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Review: THE CLEMENCY OF TITUS at the Dorothy Chandler Pavilion

Review: THE CLEMENCY OF TITUS at the Dorothy Chandler Pavilion

On March 2,2019, Los Angeles Opera presented Wolfgang Amadeus Mozart's THE CLEMENCY OF TITUS (LA CLEMENZA DI TITO) in a production by Thaddeus Strassberger. Having directed and designed the colorful and monumental sets as well, Strassberger has achieved a major opus. Some scenes were played on the full stage and others on its frontal area with Greg Emetaz's projection of a Baroque painting on a curtain behind. For Act II, after a devastating fire, the stunning scenery and projections showed a severely damaged palace in which embers still smoldered. For TITUS, the company paired wonderfully imaginative creative minds with all possible forces and the results were exquisite.

Mattie Ullrich's opulent and colorful costumes helped set the action in the first century of the common era. Titus sported earth colors as did Sesto, while Vitellia wore brilliant reds. Servilia's outfit was blue and Annio showed green under his armor. JAX Messenger's well-planned lighting design enhanced both the scenery and the costumes.

While composing THE MAGIC FLUTE, Mozart was asked to write an opera for a large fee in a short space of time. The composer used a libretto by Pietro Metastasio reworked by Caterino Mazzolà and he hired an assistant to write some of the recitatives in order to finish the piece on time. The result was TITUS, a 1791 opera with a libretto in an older style.

Russell Thomas, who was a good Pollione in the company's 2015 NORMA, has gained measurably in his ability to portray a conflicted but sturdy character. He projected his long legato phrases and fast, tricky runs clearly and coordinated them perfectly with James Conlon's impeccable orchestra. Thomas's strong interpretation communicated his character's changing attitudes to the audience.

Guanqun Yu was a gorgeous Vitellia who sang her polished silver tones with power and flexibility. She was determined to sit on the throne her father lost to Titus by any any means possible, She planned either to marry or to murder the emperor about whom she cared very little. Realizing that Sesto was in love with her, she asked him to kill Titus. When accused of treason, Sesto was willing to die rather then involve Vitellia. Only then did she begin to have a conscience. In the formidable coloratura aria, "Non più di fiori," ("No more Flowers"), she engaged the audience with both her powerful singing and her intense acting as she admitted guilt.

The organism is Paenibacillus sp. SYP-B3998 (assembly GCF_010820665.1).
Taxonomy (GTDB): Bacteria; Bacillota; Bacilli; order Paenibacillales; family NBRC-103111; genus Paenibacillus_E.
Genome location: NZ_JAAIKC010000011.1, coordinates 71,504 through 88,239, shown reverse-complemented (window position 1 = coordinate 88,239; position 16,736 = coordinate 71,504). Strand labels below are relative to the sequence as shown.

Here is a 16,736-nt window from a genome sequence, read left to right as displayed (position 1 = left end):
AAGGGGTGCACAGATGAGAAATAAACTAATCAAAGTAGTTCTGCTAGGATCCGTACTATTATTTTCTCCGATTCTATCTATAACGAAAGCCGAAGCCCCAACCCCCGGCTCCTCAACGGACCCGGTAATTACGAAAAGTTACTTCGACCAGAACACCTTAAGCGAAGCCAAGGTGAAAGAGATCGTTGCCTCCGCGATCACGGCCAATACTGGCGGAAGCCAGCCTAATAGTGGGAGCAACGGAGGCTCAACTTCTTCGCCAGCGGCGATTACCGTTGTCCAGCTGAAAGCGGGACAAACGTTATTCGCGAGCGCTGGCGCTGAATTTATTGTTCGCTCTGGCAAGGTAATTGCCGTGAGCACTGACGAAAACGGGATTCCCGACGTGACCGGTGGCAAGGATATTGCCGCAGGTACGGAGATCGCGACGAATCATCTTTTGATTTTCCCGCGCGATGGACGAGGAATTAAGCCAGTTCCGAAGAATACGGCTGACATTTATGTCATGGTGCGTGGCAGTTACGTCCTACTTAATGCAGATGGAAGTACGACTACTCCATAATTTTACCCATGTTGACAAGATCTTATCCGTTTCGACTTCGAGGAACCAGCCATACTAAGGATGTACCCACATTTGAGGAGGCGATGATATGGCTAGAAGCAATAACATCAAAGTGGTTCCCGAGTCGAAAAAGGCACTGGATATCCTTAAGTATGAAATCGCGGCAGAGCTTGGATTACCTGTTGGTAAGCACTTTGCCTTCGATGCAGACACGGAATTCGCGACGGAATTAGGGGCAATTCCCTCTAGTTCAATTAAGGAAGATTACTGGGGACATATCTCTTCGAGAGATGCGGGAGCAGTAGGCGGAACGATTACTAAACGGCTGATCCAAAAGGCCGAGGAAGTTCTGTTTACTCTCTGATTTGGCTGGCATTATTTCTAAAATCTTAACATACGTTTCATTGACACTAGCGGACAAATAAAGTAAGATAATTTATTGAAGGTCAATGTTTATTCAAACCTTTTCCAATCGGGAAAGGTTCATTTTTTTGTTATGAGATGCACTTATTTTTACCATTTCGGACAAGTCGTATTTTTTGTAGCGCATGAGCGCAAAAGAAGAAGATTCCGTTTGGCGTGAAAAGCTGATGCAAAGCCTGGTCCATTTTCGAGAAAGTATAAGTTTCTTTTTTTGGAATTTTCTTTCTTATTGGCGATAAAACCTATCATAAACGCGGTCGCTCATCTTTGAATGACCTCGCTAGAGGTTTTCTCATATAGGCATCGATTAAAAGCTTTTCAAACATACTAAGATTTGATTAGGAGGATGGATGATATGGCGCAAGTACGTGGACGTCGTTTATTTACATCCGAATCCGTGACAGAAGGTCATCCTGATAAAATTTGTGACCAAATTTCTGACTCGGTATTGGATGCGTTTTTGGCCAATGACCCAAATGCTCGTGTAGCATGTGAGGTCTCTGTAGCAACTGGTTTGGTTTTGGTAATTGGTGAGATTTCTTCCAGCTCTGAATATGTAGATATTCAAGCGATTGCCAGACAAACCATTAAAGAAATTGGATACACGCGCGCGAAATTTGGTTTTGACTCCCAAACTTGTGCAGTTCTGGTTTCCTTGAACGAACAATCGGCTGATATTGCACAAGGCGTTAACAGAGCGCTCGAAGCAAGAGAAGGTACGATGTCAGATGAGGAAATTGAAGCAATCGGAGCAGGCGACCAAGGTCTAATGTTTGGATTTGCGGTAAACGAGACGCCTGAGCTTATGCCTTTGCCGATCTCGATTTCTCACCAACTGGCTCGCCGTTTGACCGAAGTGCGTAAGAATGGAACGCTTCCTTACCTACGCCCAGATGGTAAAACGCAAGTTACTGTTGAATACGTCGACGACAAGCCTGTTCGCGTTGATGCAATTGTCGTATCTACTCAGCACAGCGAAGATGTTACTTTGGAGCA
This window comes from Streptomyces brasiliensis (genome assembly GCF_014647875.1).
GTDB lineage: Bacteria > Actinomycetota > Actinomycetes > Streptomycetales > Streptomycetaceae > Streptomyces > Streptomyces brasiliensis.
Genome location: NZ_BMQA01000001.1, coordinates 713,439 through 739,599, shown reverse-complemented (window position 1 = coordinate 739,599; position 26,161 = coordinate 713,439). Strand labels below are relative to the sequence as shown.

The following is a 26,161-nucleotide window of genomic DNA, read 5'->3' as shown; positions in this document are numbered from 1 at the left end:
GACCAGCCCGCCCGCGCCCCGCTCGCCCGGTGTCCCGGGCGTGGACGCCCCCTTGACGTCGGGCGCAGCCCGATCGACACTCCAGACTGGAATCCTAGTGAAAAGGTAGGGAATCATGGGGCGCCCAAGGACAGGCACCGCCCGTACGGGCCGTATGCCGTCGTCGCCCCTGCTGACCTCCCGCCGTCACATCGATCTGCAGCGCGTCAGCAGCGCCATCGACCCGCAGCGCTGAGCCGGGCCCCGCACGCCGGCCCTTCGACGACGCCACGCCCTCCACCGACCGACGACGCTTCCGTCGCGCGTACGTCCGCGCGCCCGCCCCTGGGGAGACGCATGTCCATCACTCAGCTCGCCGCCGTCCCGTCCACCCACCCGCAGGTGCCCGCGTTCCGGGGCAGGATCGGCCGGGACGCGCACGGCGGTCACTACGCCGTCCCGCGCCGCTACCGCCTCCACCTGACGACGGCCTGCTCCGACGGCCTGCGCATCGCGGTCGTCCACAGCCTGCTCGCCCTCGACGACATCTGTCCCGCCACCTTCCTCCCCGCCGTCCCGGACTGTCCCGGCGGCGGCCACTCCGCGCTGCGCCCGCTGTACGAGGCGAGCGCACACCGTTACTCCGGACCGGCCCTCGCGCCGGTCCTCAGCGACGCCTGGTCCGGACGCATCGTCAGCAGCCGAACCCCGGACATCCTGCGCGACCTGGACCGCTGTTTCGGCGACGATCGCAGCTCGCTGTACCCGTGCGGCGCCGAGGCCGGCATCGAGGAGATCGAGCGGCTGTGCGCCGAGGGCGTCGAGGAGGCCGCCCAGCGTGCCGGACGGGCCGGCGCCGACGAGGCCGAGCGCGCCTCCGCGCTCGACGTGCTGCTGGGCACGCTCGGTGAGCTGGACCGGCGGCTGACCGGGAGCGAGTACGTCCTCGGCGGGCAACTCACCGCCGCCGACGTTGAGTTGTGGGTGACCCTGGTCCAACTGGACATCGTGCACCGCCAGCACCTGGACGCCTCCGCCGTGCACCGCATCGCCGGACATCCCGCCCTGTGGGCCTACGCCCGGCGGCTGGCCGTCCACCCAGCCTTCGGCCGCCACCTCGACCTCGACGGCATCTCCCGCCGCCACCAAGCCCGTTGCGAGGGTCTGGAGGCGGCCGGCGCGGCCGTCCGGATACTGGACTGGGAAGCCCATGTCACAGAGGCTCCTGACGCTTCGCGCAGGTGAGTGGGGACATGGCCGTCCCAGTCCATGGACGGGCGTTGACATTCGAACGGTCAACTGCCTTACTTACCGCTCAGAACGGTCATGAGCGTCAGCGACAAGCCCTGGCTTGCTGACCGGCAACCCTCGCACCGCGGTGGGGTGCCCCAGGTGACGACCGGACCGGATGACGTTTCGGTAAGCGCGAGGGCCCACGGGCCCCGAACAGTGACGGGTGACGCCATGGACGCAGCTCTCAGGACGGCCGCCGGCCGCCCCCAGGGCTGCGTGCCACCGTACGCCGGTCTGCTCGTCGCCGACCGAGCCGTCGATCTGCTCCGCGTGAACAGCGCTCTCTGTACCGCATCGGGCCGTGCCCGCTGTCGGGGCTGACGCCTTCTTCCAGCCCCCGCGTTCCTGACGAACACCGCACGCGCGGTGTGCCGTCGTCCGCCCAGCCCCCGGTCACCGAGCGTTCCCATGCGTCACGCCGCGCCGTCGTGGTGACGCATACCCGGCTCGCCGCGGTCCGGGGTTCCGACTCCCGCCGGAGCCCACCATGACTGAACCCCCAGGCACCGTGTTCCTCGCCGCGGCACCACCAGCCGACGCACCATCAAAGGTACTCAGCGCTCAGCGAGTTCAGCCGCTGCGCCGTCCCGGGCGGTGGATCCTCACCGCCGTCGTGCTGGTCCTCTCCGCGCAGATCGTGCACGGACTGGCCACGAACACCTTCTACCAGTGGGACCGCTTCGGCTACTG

LA Opera is to be congratulated on the makeup for both mezzos singing trouser roles. Both Elizabeth DeShong and Taylor Raven looked masculine. DeShong was a perfect Sesto who appeared to be a man and sang like the magnificent mezzo-soprano she is. She crafted a dramatically three-dimensional character who was torn between his respect for the emperor and his infatuation with Vitellia. In the opera's best known aria, "Parto, parto, ma tu ben mio" ("I go, I go, but you my love"), she showed remarkable agility as well as power and beauty of tone. With its slower tempo, her second aria, "Deh per questo istante" (" For this Moment"), explained her character's complex emotional state.

As Annio, Taylor Raven sang with exquisite, nuanced style and dramatic intensity while maintaining a credible characterization. As his sister, Servilia, Janai Brugger delivered her lines with dramatic intensity at times and with delicacy of tone when that was appropriate. The bass, Publio, sung by James Cresswell, had a great deal of recitative to sing and he performed it with aplomb, giving shape to the music of the higher voices.

Under the leadership of James Conlon, the LA Opera Orchestra performed with great presence and translucence. Stuart Clark's playing warrants special kudos for his clarinet and basset horn solos in the accompaniment to Sesto's aria "Parto, parto" and Vitellia's "Non piu di fiori." Mozart wrote those parts for his clarinetist friend Anton Stadler who traveled to Prague to play them. With great singing, excellent playing, and magnificent settings, Los Angeles Opera has given its audience a production to remember and perhaps revisit between now and March 24th.

Photo by Cory Weaver for LA Opera




From This Author - Maria Nockin

Maria Nockin worked at the Metropolitan Opera in New York while attending  Fordham University across the street from Lincoln Center. At the same time, she studied voice, piano, and violin... (read more about this author)


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